Send to

Choose Destination
Am J Gastroenterol. 2007 Aug;102(8):1727-35. Epub 2007 Apr 16.

Low uptake of colorectal cancer screening 3 yr after release of national recommendations for screening.

Author information

Division of Population Health and Information, Alberta Cancer Board, Calgary, Alberta, Canada.



National guidelines recommending colorectal cancer (CRC) screening for average risk Canadians were released in 2001. The current study determined rates of CRC screening and predictors of screening 3 yr after the guidelines were released.


A population-based random digit dial telephone survey of 1,808 Alberta men and women aged 50-74 yr assessed awareness about, and self-reported rates of, screening.


More average risk women than men reported a recent screening with a home fecal occult blood test (FOBT) (14.0%vs 9.8%, P= 0.013) but men had slightly higher rates of screening endoscopy in the past 5 yr (4.3%vs 1.6%, P= 0.003). Overall, only 14.3% of average risk adults (N = 1,476) were up-to-date on CRC screening. Multivariable predictors of being up-to-date on CRC screening differed for men and women although a doctor's recommendation for screening was a strong predictor for both genders (men OR 5.0, 2.9-8.3, women OR 3.8, 2.3-6.5). Screening for other cancers was also an important predictor in both men and women.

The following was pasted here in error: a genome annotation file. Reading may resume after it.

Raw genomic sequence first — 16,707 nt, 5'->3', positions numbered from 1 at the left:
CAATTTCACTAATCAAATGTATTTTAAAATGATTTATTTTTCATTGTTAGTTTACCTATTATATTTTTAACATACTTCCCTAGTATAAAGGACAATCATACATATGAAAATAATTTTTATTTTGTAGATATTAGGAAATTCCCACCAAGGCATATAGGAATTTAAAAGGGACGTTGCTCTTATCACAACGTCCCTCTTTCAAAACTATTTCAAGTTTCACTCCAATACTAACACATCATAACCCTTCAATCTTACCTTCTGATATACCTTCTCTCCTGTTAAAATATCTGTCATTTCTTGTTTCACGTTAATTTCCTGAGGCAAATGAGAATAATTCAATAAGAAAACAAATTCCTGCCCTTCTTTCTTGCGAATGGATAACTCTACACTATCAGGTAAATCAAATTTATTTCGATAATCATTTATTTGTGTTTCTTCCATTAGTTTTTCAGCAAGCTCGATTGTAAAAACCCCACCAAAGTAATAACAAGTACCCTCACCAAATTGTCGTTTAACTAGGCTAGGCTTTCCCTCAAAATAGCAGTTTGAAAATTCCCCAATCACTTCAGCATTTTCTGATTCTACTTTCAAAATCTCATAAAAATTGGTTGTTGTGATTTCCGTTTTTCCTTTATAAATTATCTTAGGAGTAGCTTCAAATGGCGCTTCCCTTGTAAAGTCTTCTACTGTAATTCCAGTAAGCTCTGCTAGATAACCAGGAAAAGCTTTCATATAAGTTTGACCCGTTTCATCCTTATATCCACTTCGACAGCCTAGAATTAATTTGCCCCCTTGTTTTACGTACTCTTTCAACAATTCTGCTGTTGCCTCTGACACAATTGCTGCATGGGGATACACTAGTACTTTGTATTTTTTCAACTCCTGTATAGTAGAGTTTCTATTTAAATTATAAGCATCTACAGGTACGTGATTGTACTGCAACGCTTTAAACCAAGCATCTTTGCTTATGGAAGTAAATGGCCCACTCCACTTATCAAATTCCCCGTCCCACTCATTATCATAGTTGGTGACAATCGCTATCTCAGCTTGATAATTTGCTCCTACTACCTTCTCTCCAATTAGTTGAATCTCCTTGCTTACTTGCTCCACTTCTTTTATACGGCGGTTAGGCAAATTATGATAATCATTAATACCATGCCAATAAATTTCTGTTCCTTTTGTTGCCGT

Three years after the release of national guidelines, rates of screening among average risk adults aged 50-74 yr were very low. Public education programs and primary care interventions to specifically invite average risk adults for screening may be required to increase CRC screening rates.

[Indexed for MEDLINE]

Supplemental Content

Full text links

Icon for Wolters Kluwer
Loading ...
Support Center